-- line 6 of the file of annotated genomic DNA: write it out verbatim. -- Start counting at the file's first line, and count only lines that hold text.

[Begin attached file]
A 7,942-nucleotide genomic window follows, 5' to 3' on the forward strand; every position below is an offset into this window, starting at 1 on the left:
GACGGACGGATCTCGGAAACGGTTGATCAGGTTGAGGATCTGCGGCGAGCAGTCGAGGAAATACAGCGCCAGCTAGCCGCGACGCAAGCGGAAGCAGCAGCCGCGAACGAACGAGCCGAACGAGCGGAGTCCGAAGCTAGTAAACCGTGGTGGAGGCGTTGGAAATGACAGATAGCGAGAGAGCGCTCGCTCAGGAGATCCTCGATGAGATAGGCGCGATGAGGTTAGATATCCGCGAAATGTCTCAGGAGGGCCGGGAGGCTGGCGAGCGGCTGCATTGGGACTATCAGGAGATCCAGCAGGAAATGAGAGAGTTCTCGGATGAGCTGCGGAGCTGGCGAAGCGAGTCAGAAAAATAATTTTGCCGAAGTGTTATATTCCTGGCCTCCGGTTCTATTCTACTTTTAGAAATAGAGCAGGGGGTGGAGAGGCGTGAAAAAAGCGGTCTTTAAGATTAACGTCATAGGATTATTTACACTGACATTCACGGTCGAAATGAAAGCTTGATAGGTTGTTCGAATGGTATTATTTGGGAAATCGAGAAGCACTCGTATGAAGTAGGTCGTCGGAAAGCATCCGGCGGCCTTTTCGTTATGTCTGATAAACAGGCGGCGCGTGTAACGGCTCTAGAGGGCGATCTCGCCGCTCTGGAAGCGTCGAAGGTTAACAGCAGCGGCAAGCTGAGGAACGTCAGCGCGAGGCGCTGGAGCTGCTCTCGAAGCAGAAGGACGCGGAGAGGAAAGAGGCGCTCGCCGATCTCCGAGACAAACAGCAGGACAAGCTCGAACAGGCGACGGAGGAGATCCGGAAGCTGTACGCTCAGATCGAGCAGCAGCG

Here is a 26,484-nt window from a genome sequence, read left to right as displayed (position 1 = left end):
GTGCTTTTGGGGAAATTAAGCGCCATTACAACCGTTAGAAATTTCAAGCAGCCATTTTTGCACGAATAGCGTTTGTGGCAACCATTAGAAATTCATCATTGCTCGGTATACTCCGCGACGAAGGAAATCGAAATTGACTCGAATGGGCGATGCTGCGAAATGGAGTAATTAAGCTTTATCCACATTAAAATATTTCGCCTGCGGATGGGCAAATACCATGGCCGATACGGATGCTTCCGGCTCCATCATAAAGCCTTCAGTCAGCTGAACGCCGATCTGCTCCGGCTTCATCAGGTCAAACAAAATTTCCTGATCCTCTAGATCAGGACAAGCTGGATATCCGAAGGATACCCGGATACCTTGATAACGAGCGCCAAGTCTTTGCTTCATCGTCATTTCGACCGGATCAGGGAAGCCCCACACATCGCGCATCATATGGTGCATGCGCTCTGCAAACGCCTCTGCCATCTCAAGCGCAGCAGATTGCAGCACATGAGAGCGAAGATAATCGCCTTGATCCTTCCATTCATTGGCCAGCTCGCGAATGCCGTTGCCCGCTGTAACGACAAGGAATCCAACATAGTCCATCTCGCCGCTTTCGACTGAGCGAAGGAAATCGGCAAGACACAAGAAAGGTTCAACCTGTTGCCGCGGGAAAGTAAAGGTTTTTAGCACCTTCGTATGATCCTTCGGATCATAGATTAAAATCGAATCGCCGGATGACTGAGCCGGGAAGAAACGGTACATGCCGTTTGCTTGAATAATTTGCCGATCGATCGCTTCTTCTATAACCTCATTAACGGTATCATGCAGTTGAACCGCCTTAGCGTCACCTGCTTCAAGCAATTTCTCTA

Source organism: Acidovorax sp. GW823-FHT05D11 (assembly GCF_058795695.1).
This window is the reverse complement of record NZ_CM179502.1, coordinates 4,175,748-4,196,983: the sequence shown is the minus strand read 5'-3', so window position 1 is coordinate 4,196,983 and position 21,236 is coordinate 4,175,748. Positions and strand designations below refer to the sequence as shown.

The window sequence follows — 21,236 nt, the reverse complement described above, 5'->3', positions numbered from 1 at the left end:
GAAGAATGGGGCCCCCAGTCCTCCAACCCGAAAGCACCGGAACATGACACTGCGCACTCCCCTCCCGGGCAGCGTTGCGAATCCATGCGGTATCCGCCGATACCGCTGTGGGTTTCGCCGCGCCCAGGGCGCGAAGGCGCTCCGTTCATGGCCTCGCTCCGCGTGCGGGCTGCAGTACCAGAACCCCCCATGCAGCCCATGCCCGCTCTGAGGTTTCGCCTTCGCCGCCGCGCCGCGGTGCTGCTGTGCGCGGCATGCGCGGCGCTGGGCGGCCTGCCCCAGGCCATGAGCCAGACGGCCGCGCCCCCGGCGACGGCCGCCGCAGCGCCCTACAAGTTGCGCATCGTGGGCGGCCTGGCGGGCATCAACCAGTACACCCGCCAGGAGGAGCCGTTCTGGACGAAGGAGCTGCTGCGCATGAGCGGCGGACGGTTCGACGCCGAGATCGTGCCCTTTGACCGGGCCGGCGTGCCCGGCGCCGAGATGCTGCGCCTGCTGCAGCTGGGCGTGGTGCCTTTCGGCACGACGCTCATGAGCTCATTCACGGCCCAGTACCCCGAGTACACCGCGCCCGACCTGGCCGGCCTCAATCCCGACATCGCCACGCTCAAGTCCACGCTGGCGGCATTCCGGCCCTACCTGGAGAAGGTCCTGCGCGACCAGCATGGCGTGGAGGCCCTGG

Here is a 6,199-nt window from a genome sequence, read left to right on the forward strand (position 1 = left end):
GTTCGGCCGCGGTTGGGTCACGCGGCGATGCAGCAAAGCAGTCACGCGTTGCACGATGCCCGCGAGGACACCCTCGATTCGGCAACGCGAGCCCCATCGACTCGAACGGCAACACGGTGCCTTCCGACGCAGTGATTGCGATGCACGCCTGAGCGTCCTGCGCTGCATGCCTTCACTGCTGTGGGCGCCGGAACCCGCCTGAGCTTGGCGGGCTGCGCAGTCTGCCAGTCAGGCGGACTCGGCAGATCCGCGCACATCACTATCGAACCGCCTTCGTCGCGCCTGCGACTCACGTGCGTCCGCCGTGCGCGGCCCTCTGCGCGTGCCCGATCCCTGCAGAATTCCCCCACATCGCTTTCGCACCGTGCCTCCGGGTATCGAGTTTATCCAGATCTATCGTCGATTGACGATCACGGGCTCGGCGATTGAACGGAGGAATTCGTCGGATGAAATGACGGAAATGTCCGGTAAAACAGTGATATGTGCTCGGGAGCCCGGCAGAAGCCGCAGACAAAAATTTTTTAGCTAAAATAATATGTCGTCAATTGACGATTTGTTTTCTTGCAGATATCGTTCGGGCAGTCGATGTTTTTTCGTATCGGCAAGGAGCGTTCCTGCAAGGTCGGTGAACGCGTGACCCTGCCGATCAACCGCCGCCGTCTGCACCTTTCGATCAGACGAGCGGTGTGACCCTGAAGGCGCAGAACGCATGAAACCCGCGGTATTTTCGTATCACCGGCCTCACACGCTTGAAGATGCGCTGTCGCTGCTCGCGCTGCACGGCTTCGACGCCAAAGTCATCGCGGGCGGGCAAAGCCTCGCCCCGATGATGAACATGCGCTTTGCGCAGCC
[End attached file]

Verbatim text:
This window is the reverse complement of record NZ_CM179502.1, coordinates 4,175,748-4,196,983: the sequence shown is the minus strand read 5'-3', so window position 1 is coordinate 4,196,983 and position 21,236 is coordinate 4,175,748. Positions and strand designations below refer to the sequence as shown.